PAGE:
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1 June 2002 RAPD Polymorphism as an Indicator of Population Structure, Breeding System, and Speciation in Fossombronia
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Abstract

The breeding system of Fossombronia foveolata and genetic differentiation in the F. foveolata species complex were studied using Random Amplified Polymorphic DNA (RAPD) markers. Polymorphism values for cloned siblings were not significantly different from those obtained from amplification of identical DNA samples. These results support the hypothesis that sporophytes display high levels of homozygosity. Nevertheless, low levels of genetic differentiation were detected between F. foveolata populations from spatially separated sites in southern Illinois. Monomorphism among siblings, low levels of polymorphism among southern Illinois populations, sporophyte production in clonal cultures maintained in an environmental chamber, growth of cultured clonal mats to sizes comparable to field populations, and short sperm and spore dispersal distances suggest that F. foveolata populations are probably established from single founder events and are maintained through inbreeding and vegetative reproduction. Degree of genetic relatedness among F. foveolata from Illinois, F. foveolata from Texas, F. cristula from Indiana, F. japonica from Japan, F. lamellata from Arkansas, F. porphyrorhiza from Brazil, F. pusilla from California, and F. texana from Texas were also estimated from RAPD data. UPGMA cluster analyses of several different similarity matrices resolved the following three species groups 1) F. foveolata, F. lamellata, F. cristula group; 2) F. japonica, F. porphyrorhiza, F. pusilla group; and 3) F. texana. These groupings are consistent with those based on analyses of morphological characters, as well as other molecular data sets.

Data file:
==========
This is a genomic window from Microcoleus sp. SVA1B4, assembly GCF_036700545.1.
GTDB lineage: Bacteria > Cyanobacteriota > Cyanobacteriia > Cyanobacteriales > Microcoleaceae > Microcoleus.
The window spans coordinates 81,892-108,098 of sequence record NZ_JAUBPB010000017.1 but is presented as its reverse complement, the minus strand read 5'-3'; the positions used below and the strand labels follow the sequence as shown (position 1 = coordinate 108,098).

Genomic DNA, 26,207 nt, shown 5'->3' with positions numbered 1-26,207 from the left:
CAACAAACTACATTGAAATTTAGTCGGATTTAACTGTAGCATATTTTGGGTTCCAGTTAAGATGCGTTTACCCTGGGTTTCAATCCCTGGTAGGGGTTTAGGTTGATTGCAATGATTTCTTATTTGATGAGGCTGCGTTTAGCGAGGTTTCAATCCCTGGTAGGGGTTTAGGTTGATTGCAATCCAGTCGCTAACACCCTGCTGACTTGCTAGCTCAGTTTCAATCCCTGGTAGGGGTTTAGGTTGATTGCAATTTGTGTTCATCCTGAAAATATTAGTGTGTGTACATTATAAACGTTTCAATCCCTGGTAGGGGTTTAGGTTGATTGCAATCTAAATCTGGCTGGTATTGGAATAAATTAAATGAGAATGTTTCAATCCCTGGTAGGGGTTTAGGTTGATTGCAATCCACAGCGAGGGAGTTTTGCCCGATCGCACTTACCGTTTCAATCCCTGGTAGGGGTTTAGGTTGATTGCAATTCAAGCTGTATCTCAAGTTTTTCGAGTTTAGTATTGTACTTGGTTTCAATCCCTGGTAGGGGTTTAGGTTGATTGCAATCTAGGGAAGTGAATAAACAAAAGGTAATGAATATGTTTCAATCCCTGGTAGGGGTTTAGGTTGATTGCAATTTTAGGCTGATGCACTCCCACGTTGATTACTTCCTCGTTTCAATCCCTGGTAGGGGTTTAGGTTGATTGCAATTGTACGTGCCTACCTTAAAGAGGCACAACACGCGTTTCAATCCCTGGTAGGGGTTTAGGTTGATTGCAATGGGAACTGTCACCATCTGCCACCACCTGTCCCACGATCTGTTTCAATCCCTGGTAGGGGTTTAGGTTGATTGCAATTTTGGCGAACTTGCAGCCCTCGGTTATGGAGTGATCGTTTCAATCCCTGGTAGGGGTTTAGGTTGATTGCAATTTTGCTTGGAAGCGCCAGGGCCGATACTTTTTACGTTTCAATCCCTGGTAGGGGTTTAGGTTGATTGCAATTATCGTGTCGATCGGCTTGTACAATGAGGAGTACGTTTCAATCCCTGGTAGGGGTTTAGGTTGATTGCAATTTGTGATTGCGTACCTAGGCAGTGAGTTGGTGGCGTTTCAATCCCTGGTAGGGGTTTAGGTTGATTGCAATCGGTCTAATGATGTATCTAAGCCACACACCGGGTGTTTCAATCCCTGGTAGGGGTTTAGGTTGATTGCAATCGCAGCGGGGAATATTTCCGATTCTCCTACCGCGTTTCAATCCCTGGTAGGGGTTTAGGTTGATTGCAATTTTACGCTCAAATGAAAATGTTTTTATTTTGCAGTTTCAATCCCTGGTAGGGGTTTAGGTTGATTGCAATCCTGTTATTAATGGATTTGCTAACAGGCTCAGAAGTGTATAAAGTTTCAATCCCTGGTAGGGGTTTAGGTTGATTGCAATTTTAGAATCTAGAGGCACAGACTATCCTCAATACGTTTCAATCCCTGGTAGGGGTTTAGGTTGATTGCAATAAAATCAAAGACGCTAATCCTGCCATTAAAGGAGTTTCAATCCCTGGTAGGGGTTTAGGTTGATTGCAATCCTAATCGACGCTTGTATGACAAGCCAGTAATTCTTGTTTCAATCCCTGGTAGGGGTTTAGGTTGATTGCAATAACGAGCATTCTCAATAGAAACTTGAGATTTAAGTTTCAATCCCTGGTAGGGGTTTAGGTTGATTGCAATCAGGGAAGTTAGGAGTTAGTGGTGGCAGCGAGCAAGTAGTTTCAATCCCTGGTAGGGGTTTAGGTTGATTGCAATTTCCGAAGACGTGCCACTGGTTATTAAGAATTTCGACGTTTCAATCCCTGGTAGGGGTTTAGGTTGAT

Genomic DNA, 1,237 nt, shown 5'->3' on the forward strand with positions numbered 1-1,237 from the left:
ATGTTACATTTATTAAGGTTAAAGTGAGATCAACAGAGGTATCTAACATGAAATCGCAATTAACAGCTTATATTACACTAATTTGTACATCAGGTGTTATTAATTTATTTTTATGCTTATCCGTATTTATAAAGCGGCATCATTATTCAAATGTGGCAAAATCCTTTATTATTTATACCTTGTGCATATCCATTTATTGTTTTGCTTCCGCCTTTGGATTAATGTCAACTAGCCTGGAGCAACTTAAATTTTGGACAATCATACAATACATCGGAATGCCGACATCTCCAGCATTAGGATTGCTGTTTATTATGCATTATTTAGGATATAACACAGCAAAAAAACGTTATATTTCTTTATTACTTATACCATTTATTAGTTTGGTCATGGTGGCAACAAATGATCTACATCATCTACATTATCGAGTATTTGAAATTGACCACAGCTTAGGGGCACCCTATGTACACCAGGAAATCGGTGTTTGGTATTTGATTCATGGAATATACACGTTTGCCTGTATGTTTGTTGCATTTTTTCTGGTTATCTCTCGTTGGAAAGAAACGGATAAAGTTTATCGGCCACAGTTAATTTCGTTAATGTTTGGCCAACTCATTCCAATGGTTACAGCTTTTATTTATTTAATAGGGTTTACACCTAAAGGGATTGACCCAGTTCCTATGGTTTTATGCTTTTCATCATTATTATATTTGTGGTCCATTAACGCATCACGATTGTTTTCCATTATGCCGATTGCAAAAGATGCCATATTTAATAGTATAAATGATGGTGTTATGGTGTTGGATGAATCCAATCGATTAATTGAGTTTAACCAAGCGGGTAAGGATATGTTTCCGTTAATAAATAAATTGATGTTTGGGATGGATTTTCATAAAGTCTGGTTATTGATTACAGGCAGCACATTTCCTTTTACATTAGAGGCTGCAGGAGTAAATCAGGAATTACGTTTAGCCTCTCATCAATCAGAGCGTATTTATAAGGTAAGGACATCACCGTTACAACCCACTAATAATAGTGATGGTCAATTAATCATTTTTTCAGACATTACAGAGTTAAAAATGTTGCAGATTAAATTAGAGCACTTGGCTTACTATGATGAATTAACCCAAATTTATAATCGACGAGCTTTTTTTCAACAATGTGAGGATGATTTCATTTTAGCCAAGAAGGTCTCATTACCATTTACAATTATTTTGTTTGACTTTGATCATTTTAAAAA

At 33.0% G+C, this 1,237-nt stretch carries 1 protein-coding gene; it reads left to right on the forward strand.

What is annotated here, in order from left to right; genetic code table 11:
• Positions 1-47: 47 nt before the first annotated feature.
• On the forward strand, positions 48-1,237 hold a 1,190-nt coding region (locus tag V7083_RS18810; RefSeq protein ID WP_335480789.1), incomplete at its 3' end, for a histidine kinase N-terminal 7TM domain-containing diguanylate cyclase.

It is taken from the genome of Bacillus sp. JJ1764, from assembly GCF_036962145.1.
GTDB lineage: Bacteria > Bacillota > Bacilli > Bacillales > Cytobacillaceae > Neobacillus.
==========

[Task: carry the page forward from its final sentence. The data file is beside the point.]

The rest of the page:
Kelsi M. Scott and Barbara Crandall-Stotler "RAPD Polymorphism as an Indicator of Population Structure, Breeding System, and Speciation in Fossombronia," The Bryologist 105(2), (1 June 2002). https://doi.org/10.1639/0007-2745(2002)105[0225:RPAAIO]2.0.CO;2
Received: 13 November 2001; Accepted: 1 February 2002; Published: 1 June 2002
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